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In epidemiology, an infection is said to be endemic (from Greek ἐν en "in, within" and δῆμος demos "people") in a population when that infection is constantly maintained at a baseline level in a geographic area without external inputs. For example, chickenpox is endemic (steady state) in the UK, but malaria is not. Every year, there are a few cases of malaria reported in the UK, but these do not lead to sustained transmission in the population due to the lack of a suitable vector (mosquitoes of the genus Anopheles). While it might be common to say that AIDS is "endemic" in Africa, meaning found in an area, this is a use of the word in its etymological, rather than epidemiological, form. AIDS cases in Africa are increasing, so the disease is not in an endemic steady state. It is correct to call the spread of AIDS in Africa an epidemic.
For an infection that relies on person-to-person transmission to be endemic, each person who becomes infected with the disease must pass it on to one other person on average. Assuming a completely susceptible population, that means that the basic reproduction number (R0) of the infection must equal 1. In a population with some immune individuals, the basic reproduction number multiplied by the proportion of susceptible individuals in the population (S) must be 1. This takes account of the probability of each individual to whom the disease may be transmitted being susceptible to it, effectively discounting the immune sector of the population. So, for a disease to be in an endemic steady state it is:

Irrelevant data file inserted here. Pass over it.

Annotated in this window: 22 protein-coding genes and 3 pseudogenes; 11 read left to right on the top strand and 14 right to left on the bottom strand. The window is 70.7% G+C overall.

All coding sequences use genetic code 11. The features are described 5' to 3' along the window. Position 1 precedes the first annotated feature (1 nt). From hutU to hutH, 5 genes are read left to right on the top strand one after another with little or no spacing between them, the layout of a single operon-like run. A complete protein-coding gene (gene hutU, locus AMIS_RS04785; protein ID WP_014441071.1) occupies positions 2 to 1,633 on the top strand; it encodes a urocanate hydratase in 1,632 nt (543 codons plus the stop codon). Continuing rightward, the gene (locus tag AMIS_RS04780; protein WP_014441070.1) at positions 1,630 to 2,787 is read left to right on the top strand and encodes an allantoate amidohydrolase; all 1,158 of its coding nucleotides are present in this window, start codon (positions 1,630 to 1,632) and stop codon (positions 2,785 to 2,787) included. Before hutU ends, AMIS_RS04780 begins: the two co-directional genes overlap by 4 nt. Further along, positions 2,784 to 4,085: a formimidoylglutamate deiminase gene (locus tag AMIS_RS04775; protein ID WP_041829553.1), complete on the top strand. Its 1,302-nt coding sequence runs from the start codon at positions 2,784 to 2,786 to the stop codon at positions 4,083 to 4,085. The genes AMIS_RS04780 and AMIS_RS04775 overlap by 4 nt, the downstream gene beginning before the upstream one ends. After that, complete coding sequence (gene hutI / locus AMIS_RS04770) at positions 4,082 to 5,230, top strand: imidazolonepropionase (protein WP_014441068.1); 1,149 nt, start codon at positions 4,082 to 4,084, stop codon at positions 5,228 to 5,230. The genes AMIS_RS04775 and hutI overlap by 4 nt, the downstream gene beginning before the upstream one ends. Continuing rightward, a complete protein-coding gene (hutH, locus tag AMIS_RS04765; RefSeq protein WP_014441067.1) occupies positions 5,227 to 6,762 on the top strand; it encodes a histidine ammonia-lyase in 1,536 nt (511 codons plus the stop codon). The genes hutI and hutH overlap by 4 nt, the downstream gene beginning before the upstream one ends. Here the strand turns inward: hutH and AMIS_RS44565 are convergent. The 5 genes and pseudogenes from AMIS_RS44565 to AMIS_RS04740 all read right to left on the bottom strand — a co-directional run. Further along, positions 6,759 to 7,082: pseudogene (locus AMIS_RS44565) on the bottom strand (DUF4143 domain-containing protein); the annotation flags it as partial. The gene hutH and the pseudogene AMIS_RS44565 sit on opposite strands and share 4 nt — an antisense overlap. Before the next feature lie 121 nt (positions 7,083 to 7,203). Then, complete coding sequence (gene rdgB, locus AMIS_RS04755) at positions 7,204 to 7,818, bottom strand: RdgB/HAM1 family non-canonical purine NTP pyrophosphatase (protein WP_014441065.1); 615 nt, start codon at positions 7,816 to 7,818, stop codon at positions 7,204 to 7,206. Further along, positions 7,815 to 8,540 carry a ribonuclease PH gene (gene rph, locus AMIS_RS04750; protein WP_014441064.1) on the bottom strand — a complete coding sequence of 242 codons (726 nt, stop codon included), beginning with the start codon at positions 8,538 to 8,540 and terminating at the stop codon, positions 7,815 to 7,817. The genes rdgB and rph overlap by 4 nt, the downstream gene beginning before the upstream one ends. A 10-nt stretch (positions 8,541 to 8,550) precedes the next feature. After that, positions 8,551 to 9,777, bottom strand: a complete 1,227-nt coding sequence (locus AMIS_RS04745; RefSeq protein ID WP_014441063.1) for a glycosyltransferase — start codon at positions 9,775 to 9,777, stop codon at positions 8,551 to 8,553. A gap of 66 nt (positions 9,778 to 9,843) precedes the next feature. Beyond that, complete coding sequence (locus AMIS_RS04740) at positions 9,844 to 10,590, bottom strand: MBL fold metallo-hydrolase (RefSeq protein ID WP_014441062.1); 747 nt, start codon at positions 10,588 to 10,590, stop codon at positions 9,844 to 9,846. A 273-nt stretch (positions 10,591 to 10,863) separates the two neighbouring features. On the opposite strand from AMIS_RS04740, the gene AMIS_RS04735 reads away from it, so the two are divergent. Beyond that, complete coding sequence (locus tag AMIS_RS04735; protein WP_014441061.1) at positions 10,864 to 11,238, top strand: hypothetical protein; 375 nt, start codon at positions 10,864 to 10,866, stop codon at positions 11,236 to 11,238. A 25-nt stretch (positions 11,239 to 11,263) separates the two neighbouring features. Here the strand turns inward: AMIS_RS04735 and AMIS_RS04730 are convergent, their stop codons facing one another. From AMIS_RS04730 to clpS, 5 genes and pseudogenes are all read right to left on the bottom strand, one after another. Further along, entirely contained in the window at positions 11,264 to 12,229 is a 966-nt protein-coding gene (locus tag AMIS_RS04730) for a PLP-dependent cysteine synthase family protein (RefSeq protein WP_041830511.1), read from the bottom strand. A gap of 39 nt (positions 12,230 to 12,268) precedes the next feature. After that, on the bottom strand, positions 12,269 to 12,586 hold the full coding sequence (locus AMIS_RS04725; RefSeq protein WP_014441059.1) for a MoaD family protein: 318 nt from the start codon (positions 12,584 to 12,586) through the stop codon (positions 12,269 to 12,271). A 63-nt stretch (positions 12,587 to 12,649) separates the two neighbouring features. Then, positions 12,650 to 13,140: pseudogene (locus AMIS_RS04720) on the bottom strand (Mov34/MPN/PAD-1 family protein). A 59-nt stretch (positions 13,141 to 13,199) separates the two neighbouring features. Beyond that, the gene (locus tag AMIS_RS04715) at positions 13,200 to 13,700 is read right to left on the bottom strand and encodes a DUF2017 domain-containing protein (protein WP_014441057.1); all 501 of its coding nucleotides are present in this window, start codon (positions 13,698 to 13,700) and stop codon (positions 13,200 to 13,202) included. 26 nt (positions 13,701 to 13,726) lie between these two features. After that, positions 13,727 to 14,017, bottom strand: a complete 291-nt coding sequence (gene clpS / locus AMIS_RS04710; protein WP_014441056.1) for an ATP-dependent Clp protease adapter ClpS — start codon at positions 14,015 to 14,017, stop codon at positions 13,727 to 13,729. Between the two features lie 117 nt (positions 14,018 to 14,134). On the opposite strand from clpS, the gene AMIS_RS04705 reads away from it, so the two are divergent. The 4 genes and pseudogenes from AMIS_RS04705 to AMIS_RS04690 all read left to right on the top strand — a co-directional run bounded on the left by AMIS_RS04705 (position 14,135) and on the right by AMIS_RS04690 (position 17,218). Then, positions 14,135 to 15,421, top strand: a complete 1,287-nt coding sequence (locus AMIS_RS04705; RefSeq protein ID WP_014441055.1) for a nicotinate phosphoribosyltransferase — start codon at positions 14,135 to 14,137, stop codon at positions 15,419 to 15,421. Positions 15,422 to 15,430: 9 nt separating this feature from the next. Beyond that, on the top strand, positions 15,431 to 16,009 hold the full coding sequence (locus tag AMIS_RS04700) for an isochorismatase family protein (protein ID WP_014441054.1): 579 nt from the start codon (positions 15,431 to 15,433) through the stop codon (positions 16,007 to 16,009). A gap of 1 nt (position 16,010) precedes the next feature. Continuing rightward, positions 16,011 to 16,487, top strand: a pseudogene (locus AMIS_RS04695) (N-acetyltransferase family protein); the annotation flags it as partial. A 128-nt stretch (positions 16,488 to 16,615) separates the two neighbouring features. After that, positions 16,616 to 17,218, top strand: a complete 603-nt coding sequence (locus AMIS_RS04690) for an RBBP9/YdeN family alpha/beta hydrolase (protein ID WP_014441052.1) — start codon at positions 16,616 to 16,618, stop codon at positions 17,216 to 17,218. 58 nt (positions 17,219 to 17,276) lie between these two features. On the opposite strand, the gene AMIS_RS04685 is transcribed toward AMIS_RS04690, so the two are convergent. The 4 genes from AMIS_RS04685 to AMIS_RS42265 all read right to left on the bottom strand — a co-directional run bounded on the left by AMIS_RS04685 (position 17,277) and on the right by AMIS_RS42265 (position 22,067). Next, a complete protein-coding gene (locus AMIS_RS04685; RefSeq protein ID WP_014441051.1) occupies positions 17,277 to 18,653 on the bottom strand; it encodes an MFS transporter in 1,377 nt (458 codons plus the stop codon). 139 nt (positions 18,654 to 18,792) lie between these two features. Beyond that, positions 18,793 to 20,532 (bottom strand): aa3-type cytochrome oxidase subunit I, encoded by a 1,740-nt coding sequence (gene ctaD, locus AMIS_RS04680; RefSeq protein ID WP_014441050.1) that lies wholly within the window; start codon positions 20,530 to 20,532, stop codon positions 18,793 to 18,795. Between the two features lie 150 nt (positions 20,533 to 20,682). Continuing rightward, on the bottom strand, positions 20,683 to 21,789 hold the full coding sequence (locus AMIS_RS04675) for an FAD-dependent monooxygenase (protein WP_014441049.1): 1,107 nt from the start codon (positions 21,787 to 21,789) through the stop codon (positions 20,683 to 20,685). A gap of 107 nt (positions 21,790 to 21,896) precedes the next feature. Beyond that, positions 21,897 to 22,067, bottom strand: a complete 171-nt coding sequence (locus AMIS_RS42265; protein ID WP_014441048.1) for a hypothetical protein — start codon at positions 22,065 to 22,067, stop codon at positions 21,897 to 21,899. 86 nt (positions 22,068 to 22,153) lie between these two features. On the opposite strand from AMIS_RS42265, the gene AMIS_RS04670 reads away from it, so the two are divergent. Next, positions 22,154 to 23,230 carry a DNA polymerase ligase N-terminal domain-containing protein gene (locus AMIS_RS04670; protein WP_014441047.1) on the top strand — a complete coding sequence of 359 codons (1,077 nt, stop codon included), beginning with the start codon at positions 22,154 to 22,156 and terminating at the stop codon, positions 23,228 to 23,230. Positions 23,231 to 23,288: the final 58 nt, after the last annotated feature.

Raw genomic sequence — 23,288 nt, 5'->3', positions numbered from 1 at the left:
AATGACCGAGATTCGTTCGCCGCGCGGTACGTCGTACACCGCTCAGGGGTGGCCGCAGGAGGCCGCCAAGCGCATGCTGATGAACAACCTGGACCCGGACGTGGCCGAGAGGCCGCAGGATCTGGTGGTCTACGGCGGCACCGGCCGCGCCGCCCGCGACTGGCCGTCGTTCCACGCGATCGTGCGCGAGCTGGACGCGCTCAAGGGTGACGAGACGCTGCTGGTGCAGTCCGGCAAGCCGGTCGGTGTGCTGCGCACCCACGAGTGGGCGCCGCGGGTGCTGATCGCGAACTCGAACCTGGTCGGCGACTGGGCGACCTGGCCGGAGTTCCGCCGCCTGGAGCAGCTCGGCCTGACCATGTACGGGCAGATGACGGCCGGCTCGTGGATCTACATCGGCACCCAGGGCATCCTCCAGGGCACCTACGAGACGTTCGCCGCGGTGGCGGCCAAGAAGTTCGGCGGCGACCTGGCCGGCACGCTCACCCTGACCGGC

In this way, the infection neither dies out nor does the number of infected people increase exponentially but the infection is said to be in an endemic steady state. An infection that starts as an epidemic will eventually either die out (with the possibility of it resurging in a theoretically predictable cyclical manner) or reach the endemic steady state, depending on a number of factors, including the virulence of the disease and its mode of transmission.
If a disease is in endemic steady state in a population, the relation above allows us to estimate the R0 (an important parameter) of a particular infection. This in turn can be fed into the mathematical model of an epidemic.
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- "Principles of Epidemiology in Public Health Practice, Third Edition An Introduction to Applied Epidemiology and Biostatistics". Centers for Disease Control and Prevention. Centers for Disease Control and Prevention. Retrieved 19 April 2018.
- "HIV and AIDS in East and Southern Africa regional overview". AVERT. 20 July 2015.